Some in the industry speculate that more and more stations may start programming 24/7 Christmas music as early as November 1 each year, which could result in dozens of stations (instead of the half-dozen or so stations in prior years) "taking the plunge" on that first day after Halloween (although November 1 is the Day of the Dead, the reason for Halloween's existence). However, as of the last week of October 2009, at which point at least one or two stations have changed to the format in previous years, no stations (other than a single automated digital-only channel, WOGL HD2) had done so.

Christmas music is also popular as an eccentric stunt format, used when a station is changing formats. For instance, a rock music station changing to a rhythmic oldies format will often air Christmas music in-between. This often occurs either at times when Christmas music seems out of place, such as in summer, or for prolonged periods of time that may start as early as October or extend as late as New Year's Day. Conversely, when 94.9 in Atlanta changed from adult contemporary to country music in the middle of December 2006, it abruptly stopped playing its annual Christmas music a week before the holiday.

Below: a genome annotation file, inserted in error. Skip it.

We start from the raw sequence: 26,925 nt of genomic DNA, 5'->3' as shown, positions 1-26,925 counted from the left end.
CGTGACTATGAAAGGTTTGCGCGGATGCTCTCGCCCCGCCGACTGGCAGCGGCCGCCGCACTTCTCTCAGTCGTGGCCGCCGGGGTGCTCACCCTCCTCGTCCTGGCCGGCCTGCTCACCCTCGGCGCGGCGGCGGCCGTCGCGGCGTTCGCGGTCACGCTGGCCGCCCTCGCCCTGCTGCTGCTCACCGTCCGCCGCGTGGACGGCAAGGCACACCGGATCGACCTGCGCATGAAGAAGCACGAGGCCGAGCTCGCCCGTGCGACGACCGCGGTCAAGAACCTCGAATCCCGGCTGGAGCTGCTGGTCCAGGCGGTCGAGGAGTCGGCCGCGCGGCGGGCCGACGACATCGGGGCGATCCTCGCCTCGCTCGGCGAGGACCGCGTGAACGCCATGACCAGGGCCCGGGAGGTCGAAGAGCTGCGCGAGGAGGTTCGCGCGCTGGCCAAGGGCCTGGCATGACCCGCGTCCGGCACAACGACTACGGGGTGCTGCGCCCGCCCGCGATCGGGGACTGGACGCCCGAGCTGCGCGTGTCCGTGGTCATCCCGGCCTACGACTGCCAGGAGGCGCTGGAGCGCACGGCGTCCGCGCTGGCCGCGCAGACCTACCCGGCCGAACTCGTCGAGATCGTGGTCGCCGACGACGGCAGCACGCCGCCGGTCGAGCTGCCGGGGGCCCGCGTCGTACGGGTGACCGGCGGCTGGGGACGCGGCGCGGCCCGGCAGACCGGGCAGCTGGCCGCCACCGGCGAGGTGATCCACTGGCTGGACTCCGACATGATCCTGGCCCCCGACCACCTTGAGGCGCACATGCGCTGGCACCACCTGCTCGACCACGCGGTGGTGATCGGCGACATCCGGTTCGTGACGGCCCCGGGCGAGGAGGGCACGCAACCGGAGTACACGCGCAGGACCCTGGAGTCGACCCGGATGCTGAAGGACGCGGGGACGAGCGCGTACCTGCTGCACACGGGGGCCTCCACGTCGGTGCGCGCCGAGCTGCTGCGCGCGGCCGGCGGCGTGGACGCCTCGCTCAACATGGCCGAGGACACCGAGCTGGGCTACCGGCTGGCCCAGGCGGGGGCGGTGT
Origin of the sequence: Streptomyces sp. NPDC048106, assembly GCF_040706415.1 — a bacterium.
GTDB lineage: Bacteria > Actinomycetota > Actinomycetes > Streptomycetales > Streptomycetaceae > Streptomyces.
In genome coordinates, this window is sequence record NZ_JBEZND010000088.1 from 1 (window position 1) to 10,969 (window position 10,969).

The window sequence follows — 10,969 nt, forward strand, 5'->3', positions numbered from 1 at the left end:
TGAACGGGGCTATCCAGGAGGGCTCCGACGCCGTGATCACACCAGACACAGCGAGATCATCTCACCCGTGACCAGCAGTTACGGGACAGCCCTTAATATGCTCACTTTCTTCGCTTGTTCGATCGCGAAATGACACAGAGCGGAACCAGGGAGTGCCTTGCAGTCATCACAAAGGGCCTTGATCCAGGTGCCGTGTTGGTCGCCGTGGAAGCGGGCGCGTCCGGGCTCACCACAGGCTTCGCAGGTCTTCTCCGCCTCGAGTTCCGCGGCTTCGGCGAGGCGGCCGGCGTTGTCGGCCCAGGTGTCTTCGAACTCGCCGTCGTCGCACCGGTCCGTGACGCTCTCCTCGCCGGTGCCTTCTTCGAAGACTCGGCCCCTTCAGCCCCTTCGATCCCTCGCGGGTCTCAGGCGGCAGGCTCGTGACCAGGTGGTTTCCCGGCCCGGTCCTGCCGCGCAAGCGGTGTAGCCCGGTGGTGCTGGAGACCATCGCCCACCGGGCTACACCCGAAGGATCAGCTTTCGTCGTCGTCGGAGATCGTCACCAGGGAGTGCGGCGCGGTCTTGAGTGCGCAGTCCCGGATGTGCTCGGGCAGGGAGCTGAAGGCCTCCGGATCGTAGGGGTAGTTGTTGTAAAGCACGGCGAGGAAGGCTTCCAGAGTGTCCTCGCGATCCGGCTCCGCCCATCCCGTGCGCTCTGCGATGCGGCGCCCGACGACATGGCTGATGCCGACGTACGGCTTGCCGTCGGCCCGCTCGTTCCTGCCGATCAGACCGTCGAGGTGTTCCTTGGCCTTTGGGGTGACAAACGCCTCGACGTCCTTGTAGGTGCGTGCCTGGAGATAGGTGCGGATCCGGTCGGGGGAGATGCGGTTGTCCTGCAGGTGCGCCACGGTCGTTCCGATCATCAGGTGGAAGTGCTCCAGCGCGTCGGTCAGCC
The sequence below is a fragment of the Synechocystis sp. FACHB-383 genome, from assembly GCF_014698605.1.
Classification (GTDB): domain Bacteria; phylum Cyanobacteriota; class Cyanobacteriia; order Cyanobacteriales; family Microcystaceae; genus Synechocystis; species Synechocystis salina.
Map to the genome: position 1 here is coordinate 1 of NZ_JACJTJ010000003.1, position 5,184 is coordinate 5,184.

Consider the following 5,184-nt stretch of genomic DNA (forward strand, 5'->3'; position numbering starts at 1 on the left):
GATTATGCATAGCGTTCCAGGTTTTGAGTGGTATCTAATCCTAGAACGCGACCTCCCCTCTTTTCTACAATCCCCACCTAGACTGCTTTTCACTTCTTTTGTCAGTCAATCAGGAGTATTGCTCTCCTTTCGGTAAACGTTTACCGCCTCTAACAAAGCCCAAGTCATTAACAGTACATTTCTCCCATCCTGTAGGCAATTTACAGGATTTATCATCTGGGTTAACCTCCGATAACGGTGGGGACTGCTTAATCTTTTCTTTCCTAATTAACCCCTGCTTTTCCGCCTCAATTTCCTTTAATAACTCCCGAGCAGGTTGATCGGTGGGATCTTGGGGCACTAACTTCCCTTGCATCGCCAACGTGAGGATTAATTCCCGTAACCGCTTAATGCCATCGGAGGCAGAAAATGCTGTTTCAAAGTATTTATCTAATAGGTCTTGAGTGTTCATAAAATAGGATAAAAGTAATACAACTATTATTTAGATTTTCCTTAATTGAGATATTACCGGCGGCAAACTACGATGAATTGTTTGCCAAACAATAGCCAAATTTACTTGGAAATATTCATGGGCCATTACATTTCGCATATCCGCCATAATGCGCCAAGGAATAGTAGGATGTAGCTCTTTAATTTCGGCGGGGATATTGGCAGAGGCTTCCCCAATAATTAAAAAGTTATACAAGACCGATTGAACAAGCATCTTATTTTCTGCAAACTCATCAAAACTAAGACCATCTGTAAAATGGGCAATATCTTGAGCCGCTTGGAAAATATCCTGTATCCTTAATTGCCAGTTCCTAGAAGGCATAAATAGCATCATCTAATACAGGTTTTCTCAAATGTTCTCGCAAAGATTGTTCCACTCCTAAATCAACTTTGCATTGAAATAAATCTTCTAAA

Outside of traditional AM/FM radio, satellite radio providers XM and Sirius typically devote a few channels temporarily to different genres of Christmas music during the holiday season. For example, Special X became Special X-Mas. Internet radio services such as AOL Radio also offer Christmas music channels, some of them available year-round. Citadel Media produces The Christmas Channel, a syndicated 24-hour radio network, during the holiday season, while Music Choice offers a "Sounds of the Season" channel to its digital cable and cable modem subscribers between November 1 and Christmas (Music Choice also mixes Christmas music into the regular playlist on its "Soft Rock" channel during this time).